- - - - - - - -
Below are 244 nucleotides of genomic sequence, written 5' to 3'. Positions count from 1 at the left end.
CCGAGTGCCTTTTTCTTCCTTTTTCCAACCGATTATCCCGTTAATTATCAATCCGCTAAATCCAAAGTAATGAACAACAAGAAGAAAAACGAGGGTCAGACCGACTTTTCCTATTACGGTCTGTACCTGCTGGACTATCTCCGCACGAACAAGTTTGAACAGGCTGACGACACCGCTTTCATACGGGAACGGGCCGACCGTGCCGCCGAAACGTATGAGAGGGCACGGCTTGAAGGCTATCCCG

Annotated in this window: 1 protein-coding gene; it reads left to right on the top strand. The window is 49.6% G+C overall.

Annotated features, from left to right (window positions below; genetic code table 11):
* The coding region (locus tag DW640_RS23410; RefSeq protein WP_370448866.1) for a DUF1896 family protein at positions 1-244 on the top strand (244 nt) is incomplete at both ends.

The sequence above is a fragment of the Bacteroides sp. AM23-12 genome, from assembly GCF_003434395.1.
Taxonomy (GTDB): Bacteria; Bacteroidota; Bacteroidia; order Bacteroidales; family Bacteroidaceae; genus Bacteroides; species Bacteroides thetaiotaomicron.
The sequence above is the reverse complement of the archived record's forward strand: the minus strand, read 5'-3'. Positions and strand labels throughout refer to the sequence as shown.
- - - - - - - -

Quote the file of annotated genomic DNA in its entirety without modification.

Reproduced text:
Below are 244 nucleotides of genomic sequence, written 5' to 3'. Positions count from 1 at the left end.
CCGAGTGCCTTTTTCTTCCTTTTTCCAACCGATTATCCCGTTAATTATCAATCCGCTAAATCCAAAGTAATGAACAACAAGAAGAAAAACGAGGGTCAGACCGACTTTTCCTATTACGGTCTGTACCTGCTGGACTATCTCCGCACGAACAAGTTTGAACAGGCTGACGACACCGCTTTCATACGGGAACGGGCCGACCGTGCCGCCGAAACGTATGAGAGGGCACGGCTTGAAGGCTATCCCG

Annotated in this window: 1 protein-coding gene; it reads left to right on the top strand. The window is 49.6% G+C overall.

Annotated features, from left to right (window positions below; genetic code table 11):
* The coding region (locus tag DW640_RS23410; RefSeq protein WP_370448866.1) for a DUF1896 family protein at positions 1-244 on the top strand (244 nt) is incomplete at both ends.

The sequence above is a fragment of the Bacteroides sp. AM23-12 genome, from assembly GCF_003434395.1.
Taxonomy (GTDB): Bacteria; Bacteroidota; Bacteroidia; order Bacteroidales; family Bacteroidaceae; genus Bacteroides; species Bacteroides thetaiotaomicron.
The sequence above is the reverse complement of the archived record's forward strand: the minus strand, read 5'-3'. Positions and strand labels throughout refer to the sequence as shown.